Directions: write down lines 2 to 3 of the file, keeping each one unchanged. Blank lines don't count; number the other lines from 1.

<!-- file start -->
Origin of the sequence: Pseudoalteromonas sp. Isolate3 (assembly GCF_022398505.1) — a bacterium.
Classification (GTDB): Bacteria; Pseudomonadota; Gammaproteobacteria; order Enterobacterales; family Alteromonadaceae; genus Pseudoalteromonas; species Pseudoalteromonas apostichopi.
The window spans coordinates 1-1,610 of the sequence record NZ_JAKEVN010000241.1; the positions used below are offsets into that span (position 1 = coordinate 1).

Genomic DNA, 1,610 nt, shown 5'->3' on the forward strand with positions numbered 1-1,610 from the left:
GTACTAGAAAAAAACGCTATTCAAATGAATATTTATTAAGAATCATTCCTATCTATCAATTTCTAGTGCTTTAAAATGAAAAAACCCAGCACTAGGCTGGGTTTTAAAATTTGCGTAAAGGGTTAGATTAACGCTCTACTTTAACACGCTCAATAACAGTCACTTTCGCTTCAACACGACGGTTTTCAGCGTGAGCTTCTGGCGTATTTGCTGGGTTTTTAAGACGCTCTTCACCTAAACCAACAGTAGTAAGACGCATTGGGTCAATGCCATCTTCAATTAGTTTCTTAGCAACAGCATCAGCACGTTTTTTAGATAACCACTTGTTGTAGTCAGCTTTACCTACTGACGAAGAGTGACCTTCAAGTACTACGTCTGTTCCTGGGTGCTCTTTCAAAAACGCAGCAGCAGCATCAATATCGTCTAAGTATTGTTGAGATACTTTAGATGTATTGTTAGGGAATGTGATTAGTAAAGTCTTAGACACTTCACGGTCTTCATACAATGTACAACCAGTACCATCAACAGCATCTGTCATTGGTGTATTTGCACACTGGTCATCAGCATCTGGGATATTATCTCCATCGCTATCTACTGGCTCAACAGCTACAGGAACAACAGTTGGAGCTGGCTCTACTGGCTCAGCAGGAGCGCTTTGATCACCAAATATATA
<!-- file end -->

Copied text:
Classification (GTDB): Bacteria; Pseudomonadota; Gammaproteobacteria; order Enterobacterales; family Alteromonadaceae; genus Pseudoalteromonas; species Pseudoalteromonas apostichopi.
The window spans coordinates 1-1,610 of the sequence record NZ_JAKEVN010000241.1; the positions used below are offsets into that span (position 1 = coordinate 1).